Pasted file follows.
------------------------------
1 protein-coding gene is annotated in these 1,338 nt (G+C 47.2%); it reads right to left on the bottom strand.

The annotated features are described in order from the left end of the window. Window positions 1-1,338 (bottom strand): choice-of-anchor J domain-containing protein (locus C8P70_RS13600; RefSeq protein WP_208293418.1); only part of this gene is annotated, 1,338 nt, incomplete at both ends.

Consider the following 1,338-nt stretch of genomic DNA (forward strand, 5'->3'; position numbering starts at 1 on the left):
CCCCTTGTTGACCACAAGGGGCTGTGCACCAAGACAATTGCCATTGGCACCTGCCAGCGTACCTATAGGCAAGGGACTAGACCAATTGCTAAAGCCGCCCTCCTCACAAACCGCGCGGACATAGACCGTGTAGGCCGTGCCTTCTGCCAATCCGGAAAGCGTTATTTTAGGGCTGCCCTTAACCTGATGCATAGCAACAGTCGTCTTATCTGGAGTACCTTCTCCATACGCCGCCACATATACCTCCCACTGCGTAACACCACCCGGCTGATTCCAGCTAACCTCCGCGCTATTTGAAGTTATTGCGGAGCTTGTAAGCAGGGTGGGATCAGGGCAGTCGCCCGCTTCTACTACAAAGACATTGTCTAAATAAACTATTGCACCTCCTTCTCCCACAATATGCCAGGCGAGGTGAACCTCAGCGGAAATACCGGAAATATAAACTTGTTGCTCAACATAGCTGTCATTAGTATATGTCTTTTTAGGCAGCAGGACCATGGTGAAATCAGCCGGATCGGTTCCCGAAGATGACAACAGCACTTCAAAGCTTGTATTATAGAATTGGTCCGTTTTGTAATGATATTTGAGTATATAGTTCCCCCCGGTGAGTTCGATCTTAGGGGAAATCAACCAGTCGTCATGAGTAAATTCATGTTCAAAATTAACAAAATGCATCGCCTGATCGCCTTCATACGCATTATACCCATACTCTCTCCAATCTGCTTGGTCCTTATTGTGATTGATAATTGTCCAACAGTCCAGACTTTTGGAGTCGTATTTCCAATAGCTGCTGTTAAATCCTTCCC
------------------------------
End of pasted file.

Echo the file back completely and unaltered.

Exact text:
1 protein-coding gene is annotated in these 1,338 nt (G+C 47.2%); it reads right to left on the bottom strand.

The annotated features are described in order from the left end of the window. Window positions 1-1,338 (bottom strand): choice-of-anchor J domain-containing protein (locus C8P70_RS13600; RefSeq protein WP_208293418.1); only part of this gene is annotated, 1,338 nt, incomplete at both ends.

Consider the following 1,338-nt stretch of genomic DNA (forward strand, 5'->3'; position numbering starts at 1 on the left):
CCCCTTGTTGACCACAAGGGGCTGTGCACCAAGACAATTGCCATTGGCACCTGCCAGCGTACCTATAGGCAAGGGACTAGACCAATTGCTAAAGCCGCCCTCCTCACAAACCGCGCGGACATAGACCGTGTAGGCCGTGCCTTCTGCCAATCCGGAAAGCGTTATTTTAGGGCTGCCCTTAACCTGATGCATAGCAACAGTCGTCTTATCTGGAGTACCTTCTCCATACGCCGCCACATATACCTCCCACTGCGTAACACCACCCGGCTGATTCCAGCTAACCTCCGCGCTATTTGAAGTTATTGCGGAGCTTGTAAGCAGGGTGGGATCAGGGCAGTCGCCCGCTTCTACTACAAAGACATTGTCTAAATAAACTATTGCACCTCCTTCTCCCACAATATGCCAGGCGAGGTGAACCTCAGCGGAAATACCGGAAATATAAACTTGTTGCTCAACATAGCTGTCATTAGTATATGTCTTTTTAGGCAGCAGGACCATGGTGAAATCAGCCGGATCGGTTCCCGAAGATGACAACAGCACTTCAAAGCTTGTATTATAGAATTGGTCCGTTTTGTAATGATATTTGAGTATATAGTTCCCCCCGGTGAGTTCGATCTTAGGGGAAATCAACCAGTCGTCATGAGTAAATTCATGTTCAAAATTAACAAAATGCATCGCCTGATCGCCTTCATACGCATTATACCCATACTCTCTCCAATCTGCTTGGTCCTTATTGTGATTGATAATTGTCCAACAGTCCAGACTTTTGGAGTCGTATTTCCAATAGCTGCTGTTAAATCCTTCCC